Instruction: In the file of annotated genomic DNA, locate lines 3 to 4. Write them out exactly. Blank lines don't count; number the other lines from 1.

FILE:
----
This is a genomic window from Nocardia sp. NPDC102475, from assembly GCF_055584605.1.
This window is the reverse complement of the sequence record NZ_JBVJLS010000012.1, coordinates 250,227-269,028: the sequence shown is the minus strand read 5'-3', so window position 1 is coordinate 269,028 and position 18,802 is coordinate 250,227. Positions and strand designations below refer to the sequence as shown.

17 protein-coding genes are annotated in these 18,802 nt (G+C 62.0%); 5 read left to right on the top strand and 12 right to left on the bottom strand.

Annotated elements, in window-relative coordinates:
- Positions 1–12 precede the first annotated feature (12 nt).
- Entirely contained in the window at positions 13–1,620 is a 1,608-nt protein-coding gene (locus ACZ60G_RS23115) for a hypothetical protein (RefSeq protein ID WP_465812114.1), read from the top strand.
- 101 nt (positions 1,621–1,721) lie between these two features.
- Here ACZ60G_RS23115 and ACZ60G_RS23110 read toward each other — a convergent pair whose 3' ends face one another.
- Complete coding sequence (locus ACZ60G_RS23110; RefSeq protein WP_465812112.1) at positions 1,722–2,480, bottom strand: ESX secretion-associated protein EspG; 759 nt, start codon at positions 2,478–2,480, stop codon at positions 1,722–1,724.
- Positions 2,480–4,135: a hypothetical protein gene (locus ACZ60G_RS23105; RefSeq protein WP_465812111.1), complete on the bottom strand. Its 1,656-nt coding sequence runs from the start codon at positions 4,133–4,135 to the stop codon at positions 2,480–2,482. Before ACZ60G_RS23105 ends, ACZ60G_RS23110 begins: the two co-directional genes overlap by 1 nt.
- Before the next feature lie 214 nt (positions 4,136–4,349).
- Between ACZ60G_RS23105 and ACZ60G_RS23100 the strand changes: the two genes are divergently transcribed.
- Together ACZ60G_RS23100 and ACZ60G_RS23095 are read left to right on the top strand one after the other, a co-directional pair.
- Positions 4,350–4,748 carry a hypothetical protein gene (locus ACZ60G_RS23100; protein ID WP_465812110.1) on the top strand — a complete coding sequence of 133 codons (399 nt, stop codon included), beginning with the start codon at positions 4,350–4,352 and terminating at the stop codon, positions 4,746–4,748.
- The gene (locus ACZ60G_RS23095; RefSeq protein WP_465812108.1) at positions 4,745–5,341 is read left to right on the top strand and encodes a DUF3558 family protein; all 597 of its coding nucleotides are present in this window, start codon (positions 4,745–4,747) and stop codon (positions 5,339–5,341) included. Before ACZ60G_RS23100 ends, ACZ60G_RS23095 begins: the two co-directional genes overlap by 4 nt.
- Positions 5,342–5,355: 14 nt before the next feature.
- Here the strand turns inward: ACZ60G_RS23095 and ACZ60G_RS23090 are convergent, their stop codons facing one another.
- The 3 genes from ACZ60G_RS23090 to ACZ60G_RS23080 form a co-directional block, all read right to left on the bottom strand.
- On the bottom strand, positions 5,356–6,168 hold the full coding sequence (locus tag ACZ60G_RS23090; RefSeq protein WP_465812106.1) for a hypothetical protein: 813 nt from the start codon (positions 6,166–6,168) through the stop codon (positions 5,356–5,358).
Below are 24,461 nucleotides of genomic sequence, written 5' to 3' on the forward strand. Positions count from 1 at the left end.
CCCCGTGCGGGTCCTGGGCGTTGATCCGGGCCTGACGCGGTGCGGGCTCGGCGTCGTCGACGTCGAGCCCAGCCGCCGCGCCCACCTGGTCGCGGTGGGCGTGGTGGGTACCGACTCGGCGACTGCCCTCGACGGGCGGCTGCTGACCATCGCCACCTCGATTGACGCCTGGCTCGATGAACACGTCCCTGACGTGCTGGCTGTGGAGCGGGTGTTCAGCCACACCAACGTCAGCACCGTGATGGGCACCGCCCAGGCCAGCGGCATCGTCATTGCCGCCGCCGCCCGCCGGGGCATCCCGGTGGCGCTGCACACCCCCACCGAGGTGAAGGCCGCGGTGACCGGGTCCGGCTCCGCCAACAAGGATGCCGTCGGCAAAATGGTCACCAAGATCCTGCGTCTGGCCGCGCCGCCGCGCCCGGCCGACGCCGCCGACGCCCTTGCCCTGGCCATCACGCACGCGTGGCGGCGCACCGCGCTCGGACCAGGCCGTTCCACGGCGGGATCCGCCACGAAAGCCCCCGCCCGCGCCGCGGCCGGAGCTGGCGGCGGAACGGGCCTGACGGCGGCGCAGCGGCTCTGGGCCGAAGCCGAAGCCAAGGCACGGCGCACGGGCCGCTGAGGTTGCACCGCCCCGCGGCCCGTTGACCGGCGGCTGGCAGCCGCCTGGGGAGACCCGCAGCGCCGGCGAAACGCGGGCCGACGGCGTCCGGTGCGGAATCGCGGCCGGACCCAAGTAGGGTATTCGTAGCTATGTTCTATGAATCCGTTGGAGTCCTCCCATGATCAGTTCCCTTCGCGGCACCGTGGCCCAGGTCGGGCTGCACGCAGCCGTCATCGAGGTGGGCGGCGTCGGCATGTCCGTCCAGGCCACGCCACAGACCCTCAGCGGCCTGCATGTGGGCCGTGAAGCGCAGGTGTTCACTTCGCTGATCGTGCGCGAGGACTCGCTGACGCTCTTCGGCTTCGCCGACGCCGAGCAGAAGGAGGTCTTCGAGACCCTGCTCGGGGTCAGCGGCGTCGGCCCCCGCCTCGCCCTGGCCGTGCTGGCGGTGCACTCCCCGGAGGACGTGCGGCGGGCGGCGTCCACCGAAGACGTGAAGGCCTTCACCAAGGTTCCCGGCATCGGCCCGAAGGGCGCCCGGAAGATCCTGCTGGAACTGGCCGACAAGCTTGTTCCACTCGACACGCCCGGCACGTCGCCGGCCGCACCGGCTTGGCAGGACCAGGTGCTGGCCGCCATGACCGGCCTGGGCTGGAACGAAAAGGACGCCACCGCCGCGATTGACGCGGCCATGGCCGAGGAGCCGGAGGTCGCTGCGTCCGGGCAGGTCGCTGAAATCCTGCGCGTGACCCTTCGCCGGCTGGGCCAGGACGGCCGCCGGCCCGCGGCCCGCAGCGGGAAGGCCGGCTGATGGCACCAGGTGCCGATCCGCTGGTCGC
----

17 protein-coding genes are annotated in these 18,802 nt (G+C 62.0%); 5 read left to right on the top strand and 12 right to left on the bottom strand.

Annotated elements, in window-relative coordinates: